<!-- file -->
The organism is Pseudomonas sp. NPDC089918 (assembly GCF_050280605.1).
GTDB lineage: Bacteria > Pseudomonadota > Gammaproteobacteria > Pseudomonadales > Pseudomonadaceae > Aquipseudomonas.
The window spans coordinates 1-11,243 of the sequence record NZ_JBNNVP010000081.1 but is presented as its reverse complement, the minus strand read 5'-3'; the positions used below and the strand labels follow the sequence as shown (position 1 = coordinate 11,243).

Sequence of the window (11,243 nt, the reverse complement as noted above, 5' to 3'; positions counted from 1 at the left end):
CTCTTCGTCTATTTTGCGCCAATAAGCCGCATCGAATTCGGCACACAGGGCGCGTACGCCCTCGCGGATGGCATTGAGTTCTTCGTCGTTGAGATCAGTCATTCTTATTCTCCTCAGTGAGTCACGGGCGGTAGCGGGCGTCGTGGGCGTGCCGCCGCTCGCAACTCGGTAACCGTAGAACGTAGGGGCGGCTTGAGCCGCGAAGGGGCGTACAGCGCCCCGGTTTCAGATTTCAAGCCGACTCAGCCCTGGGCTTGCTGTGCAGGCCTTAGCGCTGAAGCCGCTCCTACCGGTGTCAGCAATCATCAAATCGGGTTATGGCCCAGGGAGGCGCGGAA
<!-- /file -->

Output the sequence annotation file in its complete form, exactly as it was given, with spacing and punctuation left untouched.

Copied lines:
The organism is Pseudomonas sp. NPDC089918 (assembly GCF_050280605.1).
GTDB lineage: Bacteria > Pseudomonadota > Gammaproteobacteria > Pseudomonadales > Pseudomonadaceae > Aquipseudomonas.
The window spans coordinates 1-11,243 of the sequence record NZ_JBNNVP010000081.1 but is presented as its reverse complement, the minus strand read 5'-3'; the positions used below and the strand labels follow the sequence as shown (position 1 = coordinate 11,243).

Sequence of the window (11,243 nt, the reverse complement as noted above, 5' to 3'; positions counted from 1 at the left end):
CTCTTCGTCTATTTTGCGCCAATAAGCCGCATCGAATTCGGCACACAGGGCGCGTACGCCCTCGCGGATGGCATTGAGTTCTTCGTCGTTGAGATCAGTCATTCTTATTCTCCTCAGTGAGTCACGGGCGGTAGCGGGCGTCGTGGGCGTGCCGCCGCTCGCAACTCGGTAACCGTAGAACGTAGGGGCGGCTTGAGCCGCGAAGGGGCGTACAGCGCCCCGGTTTCAGATTTCAAGCCGACTCAGCCCTGGGCTTGCTGTGCAGGCCTTAGCGCTGAAGCCGCTCCTACCGGTGTCAGCAATCATCAAATCGGGTTATGGCCCAGGGAGGCGCGGAA